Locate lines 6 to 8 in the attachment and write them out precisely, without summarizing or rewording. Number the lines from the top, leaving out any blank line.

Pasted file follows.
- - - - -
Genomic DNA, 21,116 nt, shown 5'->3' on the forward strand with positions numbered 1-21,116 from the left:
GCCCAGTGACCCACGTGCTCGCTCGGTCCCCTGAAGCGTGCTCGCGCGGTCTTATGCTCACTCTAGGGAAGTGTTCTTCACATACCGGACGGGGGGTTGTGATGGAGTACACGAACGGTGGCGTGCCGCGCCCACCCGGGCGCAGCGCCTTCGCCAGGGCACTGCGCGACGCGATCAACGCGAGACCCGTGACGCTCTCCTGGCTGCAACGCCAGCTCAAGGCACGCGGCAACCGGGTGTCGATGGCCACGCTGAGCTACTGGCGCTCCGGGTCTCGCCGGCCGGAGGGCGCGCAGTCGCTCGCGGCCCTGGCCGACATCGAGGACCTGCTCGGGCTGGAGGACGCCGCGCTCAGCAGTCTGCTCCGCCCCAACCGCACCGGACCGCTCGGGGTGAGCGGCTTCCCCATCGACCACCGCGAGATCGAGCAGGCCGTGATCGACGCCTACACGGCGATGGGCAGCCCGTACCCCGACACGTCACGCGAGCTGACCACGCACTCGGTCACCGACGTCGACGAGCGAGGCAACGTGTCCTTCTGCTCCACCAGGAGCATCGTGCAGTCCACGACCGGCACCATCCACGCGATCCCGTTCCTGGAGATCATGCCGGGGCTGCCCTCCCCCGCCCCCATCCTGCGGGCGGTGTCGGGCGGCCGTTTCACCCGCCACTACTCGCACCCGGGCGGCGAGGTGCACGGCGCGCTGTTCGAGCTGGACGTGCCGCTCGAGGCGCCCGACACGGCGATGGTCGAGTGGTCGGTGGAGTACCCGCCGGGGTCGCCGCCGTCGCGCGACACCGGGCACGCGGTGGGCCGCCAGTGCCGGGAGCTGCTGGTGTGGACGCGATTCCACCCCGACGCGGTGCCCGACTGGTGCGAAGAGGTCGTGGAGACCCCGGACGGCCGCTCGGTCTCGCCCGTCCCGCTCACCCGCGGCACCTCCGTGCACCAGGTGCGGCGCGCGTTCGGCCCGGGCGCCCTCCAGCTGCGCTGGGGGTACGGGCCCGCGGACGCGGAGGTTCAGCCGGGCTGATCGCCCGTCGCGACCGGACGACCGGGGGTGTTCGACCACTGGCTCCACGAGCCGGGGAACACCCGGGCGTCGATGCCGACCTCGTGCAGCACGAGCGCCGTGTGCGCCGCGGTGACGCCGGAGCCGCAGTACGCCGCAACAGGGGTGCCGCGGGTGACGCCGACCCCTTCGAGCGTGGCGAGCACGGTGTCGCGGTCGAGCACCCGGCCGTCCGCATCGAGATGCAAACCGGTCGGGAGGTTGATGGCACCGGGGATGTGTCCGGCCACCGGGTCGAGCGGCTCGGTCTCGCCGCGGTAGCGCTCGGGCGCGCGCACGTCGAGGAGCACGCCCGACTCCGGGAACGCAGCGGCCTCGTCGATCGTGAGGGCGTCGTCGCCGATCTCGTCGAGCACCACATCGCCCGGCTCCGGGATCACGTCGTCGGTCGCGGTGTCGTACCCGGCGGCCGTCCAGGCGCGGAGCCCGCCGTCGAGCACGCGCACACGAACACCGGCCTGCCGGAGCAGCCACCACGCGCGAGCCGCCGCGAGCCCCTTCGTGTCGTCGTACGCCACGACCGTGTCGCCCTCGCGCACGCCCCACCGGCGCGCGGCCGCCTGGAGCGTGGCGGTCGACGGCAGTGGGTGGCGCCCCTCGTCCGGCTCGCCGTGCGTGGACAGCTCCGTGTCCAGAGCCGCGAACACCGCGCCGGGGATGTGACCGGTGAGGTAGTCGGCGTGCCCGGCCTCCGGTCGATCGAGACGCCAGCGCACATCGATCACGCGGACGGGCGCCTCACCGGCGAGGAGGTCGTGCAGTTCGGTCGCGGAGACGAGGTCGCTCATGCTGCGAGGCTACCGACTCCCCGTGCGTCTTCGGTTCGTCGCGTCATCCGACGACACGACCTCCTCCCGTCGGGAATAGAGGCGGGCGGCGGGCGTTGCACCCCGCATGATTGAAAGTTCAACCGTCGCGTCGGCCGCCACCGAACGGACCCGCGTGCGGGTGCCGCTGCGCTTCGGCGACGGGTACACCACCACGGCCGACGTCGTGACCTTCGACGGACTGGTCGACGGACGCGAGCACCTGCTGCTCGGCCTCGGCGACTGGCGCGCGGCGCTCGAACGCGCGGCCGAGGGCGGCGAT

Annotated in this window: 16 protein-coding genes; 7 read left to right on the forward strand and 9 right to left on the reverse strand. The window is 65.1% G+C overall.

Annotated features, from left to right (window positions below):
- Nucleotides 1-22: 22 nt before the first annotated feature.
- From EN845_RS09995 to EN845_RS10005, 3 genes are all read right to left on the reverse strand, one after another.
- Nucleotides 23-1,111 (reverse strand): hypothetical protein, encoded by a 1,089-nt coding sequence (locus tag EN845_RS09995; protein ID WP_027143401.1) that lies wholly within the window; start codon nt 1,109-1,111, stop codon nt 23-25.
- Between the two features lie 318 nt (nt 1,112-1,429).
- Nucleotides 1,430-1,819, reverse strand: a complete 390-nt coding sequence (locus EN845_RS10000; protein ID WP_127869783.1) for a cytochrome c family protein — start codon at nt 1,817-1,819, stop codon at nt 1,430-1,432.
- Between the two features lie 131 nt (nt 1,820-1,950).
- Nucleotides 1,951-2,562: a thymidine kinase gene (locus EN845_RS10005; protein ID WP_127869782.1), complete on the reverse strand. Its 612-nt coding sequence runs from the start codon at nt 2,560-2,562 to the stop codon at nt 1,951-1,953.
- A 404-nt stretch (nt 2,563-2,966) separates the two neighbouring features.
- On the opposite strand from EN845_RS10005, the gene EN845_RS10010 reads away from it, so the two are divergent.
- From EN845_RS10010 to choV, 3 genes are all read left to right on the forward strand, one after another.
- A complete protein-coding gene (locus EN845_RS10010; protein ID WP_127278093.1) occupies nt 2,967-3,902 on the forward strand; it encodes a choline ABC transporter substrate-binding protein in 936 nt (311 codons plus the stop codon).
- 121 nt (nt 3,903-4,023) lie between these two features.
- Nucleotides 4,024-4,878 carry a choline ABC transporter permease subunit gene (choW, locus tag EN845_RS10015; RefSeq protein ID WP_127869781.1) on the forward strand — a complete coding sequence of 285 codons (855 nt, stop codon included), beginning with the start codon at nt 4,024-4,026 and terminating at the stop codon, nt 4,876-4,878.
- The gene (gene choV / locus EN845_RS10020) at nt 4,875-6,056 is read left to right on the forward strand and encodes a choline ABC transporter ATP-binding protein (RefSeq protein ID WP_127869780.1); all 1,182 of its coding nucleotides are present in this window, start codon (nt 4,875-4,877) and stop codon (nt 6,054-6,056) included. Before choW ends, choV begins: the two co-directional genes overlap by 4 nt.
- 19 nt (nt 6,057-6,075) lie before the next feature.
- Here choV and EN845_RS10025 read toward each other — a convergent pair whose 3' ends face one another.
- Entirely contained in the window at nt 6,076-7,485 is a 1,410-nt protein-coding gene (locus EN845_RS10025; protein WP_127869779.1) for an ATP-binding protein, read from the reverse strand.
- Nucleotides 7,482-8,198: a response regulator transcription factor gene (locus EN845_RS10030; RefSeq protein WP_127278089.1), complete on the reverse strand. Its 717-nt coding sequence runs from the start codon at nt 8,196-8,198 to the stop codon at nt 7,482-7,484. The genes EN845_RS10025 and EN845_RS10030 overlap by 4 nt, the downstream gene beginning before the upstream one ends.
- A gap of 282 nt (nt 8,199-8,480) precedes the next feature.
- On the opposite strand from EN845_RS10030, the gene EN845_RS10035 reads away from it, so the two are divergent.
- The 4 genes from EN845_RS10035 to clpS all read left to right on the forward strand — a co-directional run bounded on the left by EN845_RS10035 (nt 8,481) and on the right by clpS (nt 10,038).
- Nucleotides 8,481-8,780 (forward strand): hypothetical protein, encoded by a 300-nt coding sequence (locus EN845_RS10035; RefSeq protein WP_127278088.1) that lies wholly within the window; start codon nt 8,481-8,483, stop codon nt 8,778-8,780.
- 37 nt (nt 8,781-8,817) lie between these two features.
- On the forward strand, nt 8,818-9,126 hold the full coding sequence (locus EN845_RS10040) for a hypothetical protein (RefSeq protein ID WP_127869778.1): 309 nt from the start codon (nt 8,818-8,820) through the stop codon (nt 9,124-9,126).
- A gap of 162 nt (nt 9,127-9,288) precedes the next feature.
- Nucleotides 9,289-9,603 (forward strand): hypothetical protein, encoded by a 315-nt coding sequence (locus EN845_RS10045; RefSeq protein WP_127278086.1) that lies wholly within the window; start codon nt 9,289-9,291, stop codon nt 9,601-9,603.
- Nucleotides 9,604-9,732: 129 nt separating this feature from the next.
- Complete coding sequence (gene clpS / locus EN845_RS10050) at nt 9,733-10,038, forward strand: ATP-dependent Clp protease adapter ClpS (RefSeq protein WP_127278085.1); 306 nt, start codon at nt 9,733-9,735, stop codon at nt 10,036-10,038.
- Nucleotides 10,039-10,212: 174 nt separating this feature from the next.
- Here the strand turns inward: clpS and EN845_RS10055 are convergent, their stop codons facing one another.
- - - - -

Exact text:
- From EN845_RS09995 to EN845_RS10005, 3 genes are all read right to left on the reverse strand, one after another.
- Nucleotides 23-1,111 (reverse strand): hypothetical protein, encoded by a 1,089-nt coding sequence (locus tag EN845_RS09995; protein ID WP_027143401.1) that lies wholly within the window; start codon nt 1,109-1,111, stop codon nt 23-25.
- Between the two features lie 318 nt (nt 1,112-1,429).